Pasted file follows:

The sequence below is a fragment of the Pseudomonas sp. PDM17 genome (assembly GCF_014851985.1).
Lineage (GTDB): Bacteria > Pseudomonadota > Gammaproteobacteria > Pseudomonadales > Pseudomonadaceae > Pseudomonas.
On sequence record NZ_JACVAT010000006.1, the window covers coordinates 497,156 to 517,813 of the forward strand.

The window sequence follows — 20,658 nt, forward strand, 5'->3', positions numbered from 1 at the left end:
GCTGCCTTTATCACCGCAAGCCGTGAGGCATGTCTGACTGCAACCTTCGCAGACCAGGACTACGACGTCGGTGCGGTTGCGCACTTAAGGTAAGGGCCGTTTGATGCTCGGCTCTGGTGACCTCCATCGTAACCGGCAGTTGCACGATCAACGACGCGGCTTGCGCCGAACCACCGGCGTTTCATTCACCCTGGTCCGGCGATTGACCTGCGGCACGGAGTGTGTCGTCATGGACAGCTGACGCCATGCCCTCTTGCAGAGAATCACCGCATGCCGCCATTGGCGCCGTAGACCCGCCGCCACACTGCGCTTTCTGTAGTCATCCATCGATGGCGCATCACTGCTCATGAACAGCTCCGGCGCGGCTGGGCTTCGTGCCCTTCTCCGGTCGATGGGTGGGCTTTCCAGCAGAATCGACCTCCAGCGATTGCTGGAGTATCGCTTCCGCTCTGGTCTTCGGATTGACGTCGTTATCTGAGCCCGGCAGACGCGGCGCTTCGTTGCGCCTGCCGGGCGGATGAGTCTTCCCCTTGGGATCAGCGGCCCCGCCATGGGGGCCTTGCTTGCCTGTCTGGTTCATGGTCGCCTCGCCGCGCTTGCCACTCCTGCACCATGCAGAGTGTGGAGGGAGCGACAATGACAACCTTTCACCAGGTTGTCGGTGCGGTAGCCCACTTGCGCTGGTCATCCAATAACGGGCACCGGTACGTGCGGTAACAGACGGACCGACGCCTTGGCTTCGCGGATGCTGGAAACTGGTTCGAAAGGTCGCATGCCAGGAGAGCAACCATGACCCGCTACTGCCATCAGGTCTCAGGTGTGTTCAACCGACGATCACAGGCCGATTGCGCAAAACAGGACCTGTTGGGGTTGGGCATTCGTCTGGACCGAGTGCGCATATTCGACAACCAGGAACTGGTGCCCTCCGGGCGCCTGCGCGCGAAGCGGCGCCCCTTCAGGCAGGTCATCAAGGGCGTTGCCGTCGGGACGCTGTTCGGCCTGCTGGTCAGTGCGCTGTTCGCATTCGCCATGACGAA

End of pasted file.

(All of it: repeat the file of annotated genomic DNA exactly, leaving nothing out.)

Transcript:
The sequence below is a fragment of the Pseudomonas sp. PDM17 genome (assembly GCF_014851985.1).
Lineage (GTDB): Bacteria > Pseudomonadota > Gammaproteobacteria > Pseudomonadales > Pseudomonadaceae > Pseudomonas.
On sequence record NZ_JACVAT010000006.1, the window covers coordinates 497,156 to 517,813 of the forward strand.

The window sequence follows — 20,658 nt, forward strand, 5'->3', positions numbered from 1 at the left end:
GCTGCCTTTATCACCGCAAGCCGTGAGGCATGTCTGACTGCAACCTTCGCAGACCAGGACTACGACGTCGGTGCGGTTGCGCACTTAAGGTAAGGGCCGTTTGATGCTCGGCTCTGGTGACCTCCATCGTAACCGGCAGTTGCACGATCAACGACGCGGCTTGCGCCGAACCACCGGCGTTTCATTCACCCTGGTCCGGCGATTGACCTGCGGCACGGAGTGTGTCGTCATGGACAGCTGACGCCATGCCCTCTTGCAGAGAATCACCGCATGCCGCCATTGGCGCCGTAGACCCGCCGCCACACTGCGCTTTCTGTAGTCATCCATCGATGGCGCATCACTGCTCATGAACAGCTCCGGCGCGGCTGGGCTTCGTGCCCTTCTCCGGTCGATGGGTGGGCTTTCCAGCAGAATCGACCTCCAGCGATTGCTGGAGTATCGCTTCCGCTCTGGTCTTCGGATTGACGTCGTTATCTGAGCCCGGCAGACGCGGCGCTTCGTTGCGCCTGCCGGGCGGATGAGTCTTCCCCTTGGGATCAGCGGCCCCGCCATGGGGGCCTTGCTTGCCTGTCTGGTTCATGGTCGCCTCGCCGCGCTTGCCACTCCTGCACCATGCAGAGTGTGGAGGGAGCGACAATGACAACCTTTCACCAGGTTGTCGGTGCGGTAGCCCACTTGCGCTGGTCATCCAATAACGGGCACCGGTACGTGCGGTAACAGACGGACCGACGCCTTGGCTTCGCGGATGCTGGAAACTGGTTCGAAAGGTCGCATGCCAGGAGAGCAACCATGACCCGCTACTGCCATCAGGTCTCAGGTGTGTTCAACCGACGATCACAGGCCGATTGCGCAAAACAGGACCTGTTGGGGTTGGGCATTCGTCTGGACCGAGTGCGCATATTCGACAACCAGGAACTGGTGCCCTCCGGGCGCCTGCGCGCGAAGCGGCGCCCCTTCAGGCAGGTCATCAAGGGCGTTGCCGTCGGGACGCTGTTCGGCCTGCTGGTCAGTGCGCTGTTCGCATTCGCCATGACGAA